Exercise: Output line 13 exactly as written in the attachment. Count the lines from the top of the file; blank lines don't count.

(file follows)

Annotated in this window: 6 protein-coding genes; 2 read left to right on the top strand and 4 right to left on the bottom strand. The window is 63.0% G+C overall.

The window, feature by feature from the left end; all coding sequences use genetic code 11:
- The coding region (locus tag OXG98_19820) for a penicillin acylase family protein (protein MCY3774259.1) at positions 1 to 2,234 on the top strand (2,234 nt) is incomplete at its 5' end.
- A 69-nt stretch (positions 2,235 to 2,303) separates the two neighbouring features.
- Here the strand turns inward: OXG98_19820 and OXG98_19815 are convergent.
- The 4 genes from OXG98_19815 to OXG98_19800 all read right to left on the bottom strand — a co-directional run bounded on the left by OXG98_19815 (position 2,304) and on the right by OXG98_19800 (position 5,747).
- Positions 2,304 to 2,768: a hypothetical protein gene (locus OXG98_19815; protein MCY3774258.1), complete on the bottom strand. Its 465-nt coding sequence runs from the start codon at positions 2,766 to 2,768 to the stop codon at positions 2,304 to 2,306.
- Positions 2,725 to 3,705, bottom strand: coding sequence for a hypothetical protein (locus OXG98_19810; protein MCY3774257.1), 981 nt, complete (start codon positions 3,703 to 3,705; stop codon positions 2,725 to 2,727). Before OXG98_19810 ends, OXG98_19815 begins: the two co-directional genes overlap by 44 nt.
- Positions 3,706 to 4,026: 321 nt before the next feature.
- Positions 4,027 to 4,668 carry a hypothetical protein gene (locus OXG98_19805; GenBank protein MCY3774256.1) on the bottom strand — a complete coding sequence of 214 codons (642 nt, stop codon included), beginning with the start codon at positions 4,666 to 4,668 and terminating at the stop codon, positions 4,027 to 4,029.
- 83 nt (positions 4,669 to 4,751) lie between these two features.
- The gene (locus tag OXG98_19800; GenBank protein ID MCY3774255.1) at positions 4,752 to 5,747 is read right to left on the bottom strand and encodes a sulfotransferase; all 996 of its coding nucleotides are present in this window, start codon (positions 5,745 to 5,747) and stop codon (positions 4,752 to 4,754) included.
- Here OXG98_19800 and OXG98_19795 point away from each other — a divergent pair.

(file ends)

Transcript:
- Here OXG98_19800 and OXG98_19795 point away from each other — a divergent pair.